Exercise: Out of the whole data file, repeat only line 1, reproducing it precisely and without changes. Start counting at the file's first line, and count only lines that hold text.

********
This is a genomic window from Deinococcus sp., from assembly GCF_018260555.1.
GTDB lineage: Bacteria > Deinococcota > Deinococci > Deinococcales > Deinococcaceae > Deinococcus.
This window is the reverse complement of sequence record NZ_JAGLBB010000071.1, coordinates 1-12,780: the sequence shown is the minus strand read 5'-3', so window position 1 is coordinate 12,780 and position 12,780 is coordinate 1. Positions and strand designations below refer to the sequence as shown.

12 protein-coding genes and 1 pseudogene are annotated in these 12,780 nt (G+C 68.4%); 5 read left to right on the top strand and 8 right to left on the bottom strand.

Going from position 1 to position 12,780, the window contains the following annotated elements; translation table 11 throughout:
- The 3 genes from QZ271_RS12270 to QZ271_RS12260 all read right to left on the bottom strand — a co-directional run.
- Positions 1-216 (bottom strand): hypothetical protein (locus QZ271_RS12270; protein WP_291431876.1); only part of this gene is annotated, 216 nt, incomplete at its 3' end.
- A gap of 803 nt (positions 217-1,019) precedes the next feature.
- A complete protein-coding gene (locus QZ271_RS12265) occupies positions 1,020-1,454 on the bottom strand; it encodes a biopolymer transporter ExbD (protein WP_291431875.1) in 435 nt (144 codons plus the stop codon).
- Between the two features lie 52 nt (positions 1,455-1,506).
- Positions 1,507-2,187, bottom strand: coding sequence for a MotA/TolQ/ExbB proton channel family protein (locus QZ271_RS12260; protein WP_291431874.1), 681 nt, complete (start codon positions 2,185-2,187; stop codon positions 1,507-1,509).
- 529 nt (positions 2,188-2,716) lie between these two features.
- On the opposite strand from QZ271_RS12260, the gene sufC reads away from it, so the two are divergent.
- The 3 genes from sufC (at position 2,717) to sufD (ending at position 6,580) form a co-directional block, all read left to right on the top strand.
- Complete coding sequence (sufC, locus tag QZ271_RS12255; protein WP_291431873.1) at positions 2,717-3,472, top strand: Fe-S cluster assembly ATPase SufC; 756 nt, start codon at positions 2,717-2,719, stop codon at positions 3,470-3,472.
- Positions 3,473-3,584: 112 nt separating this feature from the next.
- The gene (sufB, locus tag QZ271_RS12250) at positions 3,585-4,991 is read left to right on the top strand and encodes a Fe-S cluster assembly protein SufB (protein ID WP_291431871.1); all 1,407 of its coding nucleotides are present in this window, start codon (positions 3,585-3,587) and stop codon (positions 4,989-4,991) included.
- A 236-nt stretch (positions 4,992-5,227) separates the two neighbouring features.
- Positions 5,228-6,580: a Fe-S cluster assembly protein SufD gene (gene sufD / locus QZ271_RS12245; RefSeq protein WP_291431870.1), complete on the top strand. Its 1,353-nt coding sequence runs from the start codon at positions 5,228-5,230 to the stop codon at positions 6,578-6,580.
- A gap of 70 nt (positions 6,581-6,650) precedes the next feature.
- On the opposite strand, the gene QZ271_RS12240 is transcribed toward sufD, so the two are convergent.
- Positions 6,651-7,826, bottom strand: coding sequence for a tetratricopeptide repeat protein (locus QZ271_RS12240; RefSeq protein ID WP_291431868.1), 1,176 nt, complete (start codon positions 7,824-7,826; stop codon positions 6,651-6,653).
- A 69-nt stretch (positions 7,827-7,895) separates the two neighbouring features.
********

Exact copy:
This is a genomic window from Deinococcus sp., from assembly GCF_018260555.1.